1st, The nature of the gate opposite to that we are called to enter in by, and of the way joining it.

1. The gate is a wide one. The entrance into the way to hell is very easy. It is a room port and spacious, whereat multitudes may throng in, without troubling one another. None will need to thrust through here, it will admit them with all ease; for it is perfectly agreeable to the flesh, to the natural inclinations. It is so wide, that people may close their eyes, run at random, and not miss it; even young ones may get in at it without difficulty.

2. The way that joins it is broad. When they are through the gate, they are on a way that is a broad one, where they will get full scope and elbow-room. They will not find themselves pent up there, as in a narrow road. There they are not hampered in their natural inclinations, by conscience, Bible, &c., but get full scope for the vanity of their minds, the aversion of their wills to good, and proneness to evil, and all their disorderly affections.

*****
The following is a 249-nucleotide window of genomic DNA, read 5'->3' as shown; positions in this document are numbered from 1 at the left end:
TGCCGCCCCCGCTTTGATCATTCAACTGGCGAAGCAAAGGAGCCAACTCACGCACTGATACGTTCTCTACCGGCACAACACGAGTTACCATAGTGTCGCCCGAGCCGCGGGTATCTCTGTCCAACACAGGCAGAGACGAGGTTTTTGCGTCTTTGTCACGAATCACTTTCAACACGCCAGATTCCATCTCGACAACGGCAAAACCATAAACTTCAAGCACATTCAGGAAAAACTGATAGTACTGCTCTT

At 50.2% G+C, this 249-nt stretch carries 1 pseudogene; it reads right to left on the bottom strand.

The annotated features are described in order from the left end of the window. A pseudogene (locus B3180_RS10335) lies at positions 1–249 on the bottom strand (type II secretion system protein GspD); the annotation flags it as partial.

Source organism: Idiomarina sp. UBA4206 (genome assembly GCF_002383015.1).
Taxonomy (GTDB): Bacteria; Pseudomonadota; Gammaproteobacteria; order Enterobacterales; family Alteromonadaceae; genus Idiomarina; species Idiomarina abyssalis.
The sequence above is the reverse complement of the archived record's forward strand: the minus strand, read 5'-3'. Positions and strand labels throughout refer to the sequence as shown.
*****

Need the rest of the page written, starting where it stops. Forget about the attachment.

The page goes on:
2dly, The use made of it. It is much frequented; "many there be which go in thereat." The wideness of the gate, and breadth of the way, affording so much ease to passengers, invite people to it: and it takes so, that the throng of the world goes that way. There are many different dispositions of carnal men, these contrary one to another; there are covetous and prodigals, profane and formalists, &c., but however opposite they are one to another, they meet there; and the gate and the way are so wide, that there are roads therein for each of them.